In 2019, 60% of Americans said that there weren’t enough hours in a day to get everything done. Hello 2020 and we’re hit by a global pandemic that’s seen unemployment skyrocket and businesses taking massive strain. For those lucky enough to still have a job, how to leave work at work when you need an income has become a challenge.
Despite all the press about a healthy work-life balance and employees opting for less money in favor of quality of life, things ain’t what they used to be. Where working from home seemed like an ideal dream only a few months ago, it’s become the norm overnight. People started off enthusiastically and then found they’re nor equipped mentally for this stuff. Most of us are still adjusting to finding a remote work-life balance.
Here’s a tip from me: forget about work-life balance and start thinking about work-life integration. Whether you’re going to work remotely indefinitely or have already returned to the workplace, you need a change of mindset.
I’m not talking about getting into in-depth psychology here. It’s about accepting basic mental health facts that are hardwired into all of us. Once you can accept them, you can go easier on yourself.
Threat perception has followed us from cave living to modern living. Subconsciously we’re all constantly looking out for anything that might be a threat to our wellbeing or survival. Currently, people across the world are on very high alert, whether they’re aware of it or not.
The human brain perceives change as a threat, so we instinctively resist change. Defying the concept of change is an innate form of protection against impending danger.
Being surrounded by real and perceived threats as well as sudden and unanticipated change causes the brain to trigger fear responses.
Today’s world is filled with anxiety caused by natural events that have an enormous impact on our lives. Apart from a global pandemic, we’re also trying to cope with ever-increasing natural disasters and ongoing climate change. So if you feel stressed and as if you’re not coping, give yourself a break. You’re reacting, consciously or subconsciously, to primal survival patterns that are imprinted in our brain.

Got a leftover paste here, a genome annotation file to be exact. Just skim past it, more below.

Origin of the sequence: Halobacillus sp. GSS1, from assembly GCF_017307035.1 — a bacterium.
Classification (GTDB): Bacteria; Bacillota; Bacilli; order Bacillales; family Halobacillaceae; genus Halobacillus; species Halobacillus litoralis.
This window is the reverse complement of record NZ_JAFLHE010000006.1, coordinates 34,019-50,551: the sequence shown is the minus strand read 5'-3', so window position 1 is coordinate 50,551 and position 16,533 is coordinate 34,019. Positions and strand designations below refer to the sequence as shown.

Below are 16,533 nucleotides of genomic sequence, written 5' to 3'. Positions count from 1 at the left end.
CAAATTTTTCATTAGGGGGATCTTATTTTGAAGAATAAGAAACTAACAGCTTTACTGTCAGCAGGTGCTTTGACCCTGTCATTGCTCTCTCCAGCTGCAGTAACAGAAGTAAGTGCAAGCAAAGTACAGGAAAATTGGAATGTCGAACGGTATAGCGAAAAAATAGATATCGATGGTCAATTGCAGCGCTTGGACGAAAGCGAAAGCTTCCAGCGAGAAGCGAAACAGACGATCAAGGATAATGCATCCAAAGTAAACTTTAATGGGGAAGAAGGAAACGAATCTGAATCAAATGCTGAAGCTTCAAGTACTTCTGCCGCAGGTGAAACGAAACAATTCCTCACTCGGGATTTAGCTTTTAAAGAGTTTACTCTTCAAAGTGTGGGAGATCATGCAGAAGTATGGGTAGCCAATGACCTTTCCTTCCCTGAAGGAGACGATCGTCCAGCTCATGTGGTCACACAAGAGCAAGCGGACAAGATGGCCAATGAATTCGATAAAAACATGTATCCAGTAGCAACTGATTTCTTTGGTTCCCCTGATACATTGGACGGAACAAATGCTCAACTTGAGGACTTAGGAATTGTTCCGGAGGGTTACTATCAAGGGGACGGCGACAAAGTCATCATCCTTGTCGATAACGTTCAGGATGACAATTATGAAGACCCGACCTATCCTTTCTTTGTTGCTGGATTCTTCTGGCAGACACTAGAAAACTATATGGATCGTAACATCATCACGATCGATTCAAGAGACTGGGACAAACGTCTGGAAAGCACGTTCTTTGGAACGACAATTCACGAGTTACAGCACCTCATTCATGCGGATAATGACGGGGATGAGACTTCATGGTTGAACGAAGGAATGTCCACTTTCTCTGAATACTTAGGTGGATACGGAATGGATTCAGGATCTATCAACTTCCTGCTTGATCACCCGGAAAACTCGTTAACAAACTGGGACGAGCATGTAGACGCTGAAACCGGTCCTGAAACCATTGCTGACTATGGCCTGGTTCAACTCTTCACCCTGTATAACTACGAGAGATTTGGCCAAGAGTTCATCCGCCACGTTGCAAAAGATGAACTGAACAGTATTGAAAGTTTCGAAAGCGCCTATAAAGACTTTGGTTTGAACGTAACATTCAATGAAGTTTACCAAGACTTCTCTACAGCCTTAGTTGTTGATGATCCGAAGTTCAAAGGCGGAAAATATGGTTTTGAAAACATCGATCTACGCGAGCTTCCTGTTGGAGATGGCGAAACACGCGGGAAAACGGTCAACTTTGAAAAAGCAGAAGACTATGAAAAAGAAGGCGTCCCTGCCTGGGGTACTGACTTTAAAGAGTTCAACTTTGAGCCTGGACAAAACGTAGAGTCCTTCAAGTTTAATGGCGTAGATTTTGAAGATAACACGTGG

Once you understand that, you can regain control over how you respond to yourself and your work and home life.
Just as you’re struggling to cope, so is everyone else. Uncertainty creates volatility, but also opportunity. Survival means you need to adapt your mindset and let go of how things were done and focus on the now.
Whether you’re an employee, in a leadership role or an entrepreneur building a startup, accept that people are going to be more demanding. Unfortunately, in a time when we need more kindness in business, stress and insecurity will drive unkindness. Nasty emails and messages, insistent telephone calls, unreasonable deadlines and pressure to deliver as much as possible in a short time will become the order of the day.
Downward pressure, upward pressure, customer pressure and supplier pressure mean that many demands made on you and your time will be unreasonable. But we all have limited mental, physical, and emotional capacity. Once we start going beyond what we can give we gradually begin gearing down until, eventually we come to a halt – burnout!
A change of mindset allows you to put yourself back in the driving seat of what and how much you can do. Also, you can accept and prepare for times of extreme pressure. With so much going down, we can’t expect our lives to carry on routinely. There will be times when we’ll have to prioritize work and times when home life comes first.
Reassess your job responsibilities, how your organization has changed and also your family and home life commitments. Work out a plan to reorganize in the immediate term and adapt if necessary. Sit down and discuss the situation with the relevant people so that they have a clear understanding as well.
Explain how things have transitioned, and will likely continue to do so. Also, set very clear boundaries. Without taking these steps, you won’t be able to figure out how to leave work stress at work.
Setting boundaries can be difficult because it means learning to say “no” at work and home. Without firm boundaries, however, others will quickly take advantage of us. And every time they do, they wear us down just a little bit more.
Not every job is the same and circumstances differ, so you must figure out how to leave work at work in a way that meets your needs and responsibilities. Some things do apply to most of us, though and here’s a list of them.